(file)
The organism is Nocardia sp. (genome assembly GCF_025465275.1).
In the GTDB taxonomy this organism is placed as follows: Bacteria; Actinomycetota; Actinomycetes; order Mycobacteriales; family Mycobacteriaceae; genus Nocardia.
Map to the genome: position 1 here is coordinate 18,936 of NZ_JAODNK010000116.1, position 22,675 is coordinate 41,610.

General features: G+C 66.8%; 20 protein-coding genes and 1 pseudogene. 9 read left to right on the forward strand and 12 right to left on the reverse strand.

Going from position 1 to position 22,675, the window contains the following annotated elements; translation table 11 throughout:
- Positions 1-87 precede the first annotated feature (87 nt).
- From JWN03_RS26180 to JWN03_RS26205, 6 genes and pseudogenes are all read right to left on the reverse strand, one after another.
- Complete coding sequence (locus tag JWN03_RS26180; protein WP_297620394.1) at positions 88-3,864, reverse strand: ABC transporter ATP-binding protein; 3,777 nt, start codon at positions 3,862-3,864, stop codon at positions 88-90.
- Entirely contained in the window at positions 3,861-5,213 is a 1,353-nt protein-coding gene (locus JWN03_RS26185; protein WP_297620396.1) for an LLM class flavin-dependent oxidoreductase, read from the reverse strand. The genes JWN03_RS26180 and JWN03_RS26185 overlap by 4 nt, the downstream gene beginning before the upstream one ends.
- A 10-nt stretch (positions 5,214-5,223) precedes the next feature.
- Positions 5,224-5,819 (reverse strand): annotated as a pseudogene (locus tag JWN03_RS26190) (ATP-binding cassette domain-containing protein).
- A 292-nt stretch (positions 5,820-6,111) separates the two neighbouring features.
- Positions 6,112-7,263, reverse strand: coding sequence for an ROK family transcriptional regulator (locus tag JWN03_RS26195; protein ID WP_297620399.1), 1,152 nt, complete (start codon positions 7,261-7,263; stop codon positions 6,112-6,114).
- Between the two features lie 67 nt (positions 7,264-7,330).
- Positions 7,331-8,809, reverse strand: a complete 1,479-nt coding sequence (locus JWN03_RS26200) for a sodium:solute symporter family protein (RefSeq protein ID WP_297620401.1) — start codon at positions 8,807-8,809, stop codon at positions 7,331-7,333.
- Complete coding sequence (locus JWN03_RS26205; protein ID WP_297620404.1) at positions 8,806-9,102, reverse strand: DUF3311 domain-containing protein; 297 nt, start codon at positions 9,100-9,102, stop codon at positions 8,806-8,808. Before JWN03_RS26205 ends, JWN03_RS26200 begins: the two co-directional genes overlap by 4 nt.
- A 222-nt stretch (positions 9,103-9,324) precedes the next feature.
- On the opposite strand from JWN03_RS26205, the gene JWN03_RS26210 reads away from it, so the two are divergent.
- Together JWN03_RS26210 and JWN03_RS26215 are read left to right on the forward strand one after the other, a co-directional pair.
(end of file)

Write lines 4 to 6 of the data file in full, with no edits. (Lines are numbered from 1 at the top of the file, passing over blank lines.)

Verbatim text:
General features: G+C 66.8%; 20 protein-coding genes and 1 pseudogene. 9 read left to right on the forward strand and 12 right to left on the reverse strand.

Going from position 1 to position 22,675, the window contains the following annotated elements; translation table 11 throughout:
- Positions 1-87 precede the first annotated feature (87 nt).